A reply I gave on the Books and Writers group on Linked In, about writer’s block got me thinking… My own advice when you hit a block is to pare it right down to the scene you’re writing now, asking yourself three questions:
1. What does my character want in this scene?
2 Who or what is my character’s opposition to getting what she wants? And if the opposition is another character, what does that character want?
3. What is the outcome? Will my character get what she wants or not?
In a way, if you are having any major plot headache, paring it down to those three questions should, at least, clear your head and get you concentrating back on the story you are telling.
Anyway, who am I to give advice? I have only one book published and one on the way (like a new baby). I’ve trawled the net for some writer’s block advice from my favourite writers, so here are my top five:
1. John Steinbeck
“Abandon the idea that you are ever going to finish. Lose track of the 400 pages and just write one page every day, it helps. Then when it gets finished, you are always surprised.”
2. Anne Enright
“Imagine that you are dying. If you had a terminal disease would you finish this book? Why not? The thing that annoys this 10-weeks-to-live self is the thing that is wrong with the book. So change it. Stop arguing with yourself. Change it. See? Easy. And no one had to die.”
3. Hilary Mantel
“If you get stuck, get away from your desk. Take a walk, take a bath, go to sleep, make a pie, draw, listen to music, meditate, exercise; whatever you do, don’t just stick there scowling at the problem. But don’t make telephone calls or go to a party; if you do, other people’s words will pour in where your lost words should be. Open a gap for them, create a space. Be patient.”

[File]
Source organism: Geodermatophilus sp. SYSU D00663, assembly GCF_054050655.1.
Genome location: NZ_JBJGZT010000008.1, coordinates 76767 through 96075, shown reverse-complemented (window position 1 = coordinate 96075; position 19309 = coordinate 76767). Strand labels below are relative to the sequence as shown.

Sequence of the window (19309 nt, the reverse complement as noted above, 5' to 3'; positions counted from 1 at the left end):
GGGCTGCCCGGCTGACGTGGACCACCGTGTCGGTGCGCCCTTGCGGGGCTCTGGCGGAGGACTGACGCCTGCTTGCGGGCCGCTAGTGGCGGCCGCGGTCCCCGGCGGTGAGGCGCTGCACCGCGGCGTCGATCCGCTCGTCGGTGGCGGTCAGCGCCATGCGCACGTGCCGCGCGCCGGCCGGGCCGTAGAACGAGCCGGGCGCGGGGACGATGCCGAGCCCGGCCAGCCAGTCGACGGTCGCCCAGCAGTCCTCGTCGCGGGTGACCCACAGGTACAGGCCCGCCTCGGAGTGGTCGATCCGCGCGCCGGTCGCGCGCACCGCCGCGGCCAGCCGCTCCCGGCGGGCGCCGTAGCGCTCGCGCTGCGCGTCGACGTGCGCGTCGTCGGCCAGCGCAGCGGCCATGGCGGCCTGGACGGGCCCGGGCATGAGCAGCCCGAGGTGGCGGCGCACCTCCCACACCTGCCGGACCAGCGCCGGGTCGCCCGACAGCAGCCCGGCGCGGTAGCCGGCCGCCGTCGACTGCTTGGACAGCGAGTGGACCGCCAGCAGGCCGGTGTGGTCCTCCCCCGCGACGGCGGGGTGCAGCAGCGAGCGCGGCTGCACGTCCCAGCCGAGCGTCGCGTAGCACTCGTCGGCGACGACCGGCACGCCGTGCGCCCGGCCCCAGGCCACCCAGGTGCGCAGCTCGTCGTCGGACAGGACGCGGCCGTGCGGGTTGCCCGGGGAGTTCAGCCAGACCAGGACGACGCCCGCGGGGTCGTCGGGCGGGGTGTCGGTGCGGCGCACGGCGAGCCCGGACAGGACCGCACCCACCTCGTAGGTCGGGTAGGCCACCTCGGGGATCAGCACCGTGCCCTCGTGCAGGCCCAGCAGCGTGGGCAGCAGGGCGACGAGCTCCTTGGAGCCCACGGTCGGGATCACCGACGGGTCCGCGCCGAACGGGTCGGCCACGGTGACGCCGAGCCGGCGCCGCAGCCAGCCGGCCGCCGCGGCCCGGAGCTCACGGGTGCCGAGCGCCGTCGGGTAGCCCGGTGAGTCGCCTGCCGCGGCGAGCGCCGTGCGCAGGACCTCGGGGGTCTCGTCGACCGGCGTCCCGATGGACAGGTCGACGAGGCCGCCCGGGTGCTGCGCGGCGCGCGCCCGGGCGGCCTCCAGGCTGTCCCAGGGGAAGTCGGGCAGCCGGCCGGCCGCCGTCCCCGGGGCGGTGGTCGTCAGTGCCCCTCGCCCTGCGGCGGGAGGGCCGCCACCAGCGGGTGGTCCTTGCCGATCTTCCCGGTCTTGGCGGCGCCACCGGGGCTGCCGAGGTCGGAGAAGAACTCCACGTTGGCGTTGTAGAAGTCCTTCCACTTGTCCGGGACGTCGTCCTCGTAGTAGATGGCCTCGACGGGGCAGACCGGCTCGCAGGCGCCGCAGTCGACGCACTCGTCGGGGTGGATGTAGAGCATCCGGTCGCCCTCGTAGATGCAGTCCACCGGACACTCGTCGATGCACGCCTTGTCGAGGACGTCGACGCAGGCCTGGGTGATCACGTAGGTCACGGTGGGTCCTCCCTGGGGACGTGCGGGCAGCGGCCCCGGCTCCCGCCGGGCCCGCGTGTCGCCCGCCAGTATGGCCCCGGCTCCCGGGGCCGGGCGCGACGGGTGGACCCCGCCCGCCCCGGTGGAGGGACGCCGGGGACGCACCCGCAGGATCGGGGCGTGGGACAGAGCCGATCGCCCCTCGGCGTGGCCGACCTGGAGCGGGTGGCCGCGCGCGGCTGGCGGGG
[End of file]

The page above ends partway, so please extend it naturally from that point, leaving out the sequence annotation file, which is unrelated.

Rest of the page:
4. Sarah Waters
“Don’t panic. Midway through writing a novel, I have regularly experienced moments of bowel-curdling terror, as I contemplate the drivel on the screen before me and see beyond it, in quick succession, the derisive reviews, the friends’ embarrassment, the failing career, the dwindling income, the repossessed house, the divorce . . . Working doggedly on through crises like these, however, has always got me there in the end. Leaving the desk for a while can help. Talking the problem through can help me recall what I was trying to achieve before I got stuck. Going for a long walk almost always gets me thinking about my manuscript in a slightly new way. And if all else fails, there’s prayer. St Francis de Sales, the patron saint of writers, has often helped me out in a crisis. If you want to spread your net more widely, you could try appealing to Calliope, the muse of epic poetry, too.”
5. Margaret Atwood
“Think of your book-in-progress as a maze. You’ve hit a wall. Go back to where you made the wrong turn. Start anew from there.”